Prostate cancer: Gentlemen, this new test will end digital rectal examination

Prostate cancer: Gentlemen, this new test will end digital rectal examination


Prostate cancer is one of the most common cancers in men, with more than 50,000 new cases in France each year. Even if urinary disorders, erectile dysfunction or a feeling of heaviness in the lower abdomen can put the flea in the ear, this disease is characterized by its so-called “silent” symptoms. This is why, very often, the diagnosis is made late, which minimizes the chances of survival.

What also repels many people is the examination for his diagnosis, considered unpleasant. Biopsies are also very expensive in terms of resources, while 75% of them turn out to be negative. The idea would be to be able to use a simple tool allowing, at home, to evaluate whether or not there is a disease. And if so, evaluate its level of advancement.

A new urine test
This tool, researchers at the University of East Anglia, England, think have developed. It is a urine test capable of analyzing gene expression in samples, subsequently recognizing the biomarker signatures of patients at risk. The big advantage of this test is that it has also been developed to evaluate the aggressiveness of cancer, categorizing it as low, intermediate or high risk.

A first home collection kit was developed and tested in 14 patients. The results of these tests were then compared to those of a usual rectal examination. “We found that urine samples taken at home showed biomarkers of prostate cancer much more clearly,” says lead author Jeremy Clark.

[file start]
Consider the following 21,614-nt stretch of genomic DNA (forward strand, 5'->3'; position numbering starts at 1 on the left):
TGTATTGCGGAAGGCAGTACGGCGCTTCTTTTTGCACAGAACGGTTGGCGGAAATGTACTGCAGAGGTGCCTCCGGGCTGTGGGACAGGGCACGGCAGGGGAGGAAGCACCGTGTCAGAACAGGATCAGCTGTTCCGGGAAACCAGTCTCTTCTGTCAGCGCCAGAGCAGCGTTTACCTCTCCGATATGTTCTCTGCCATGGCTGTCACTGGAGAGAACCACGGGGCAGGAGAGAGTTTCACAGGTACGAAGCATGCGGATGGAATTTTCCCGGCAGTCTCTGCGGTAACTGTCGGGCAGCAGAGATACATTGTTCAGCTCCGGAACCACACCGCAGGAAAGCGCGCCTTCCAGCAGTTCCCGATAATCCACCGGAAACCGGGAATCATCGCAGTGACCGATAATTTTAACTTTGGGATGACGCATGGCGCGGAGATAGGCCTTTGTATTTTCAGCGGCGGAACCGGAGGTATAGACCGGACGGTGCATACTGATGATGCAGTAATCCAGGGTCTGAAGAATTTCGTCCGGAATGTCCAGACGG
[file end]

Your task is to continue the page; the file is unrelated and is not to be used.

And, incidentally, study participants also reported that this home test was much more enjoyable.

Select the most at-risk patients
These are only preliminary results for now, but developing an equally effective home urine test could really change the game.

“When we diagnose prostate cancer, the urine test can potentially differentiate between those who need treatment and those who do not, which would be invaluable,” says Robert Mills, a surgeon at Norwich University Hospital. These patients usually participate in an active surveillance program after diagnosis, which may involve repeated biopsies and MRI scans. It’s quite intrusive. This urine test has the potential to tell us if we should really be involved with these patients. “

Thus, rather than having to go to a doctor or clinic on a regular basis for unpleasant and expensive exams, men could monitor the progress of their prostate at home, and make an appointment only in case of worrying results. Note that researchers also aim to develop the same approach for other types of cancers, such as bladder and kidney.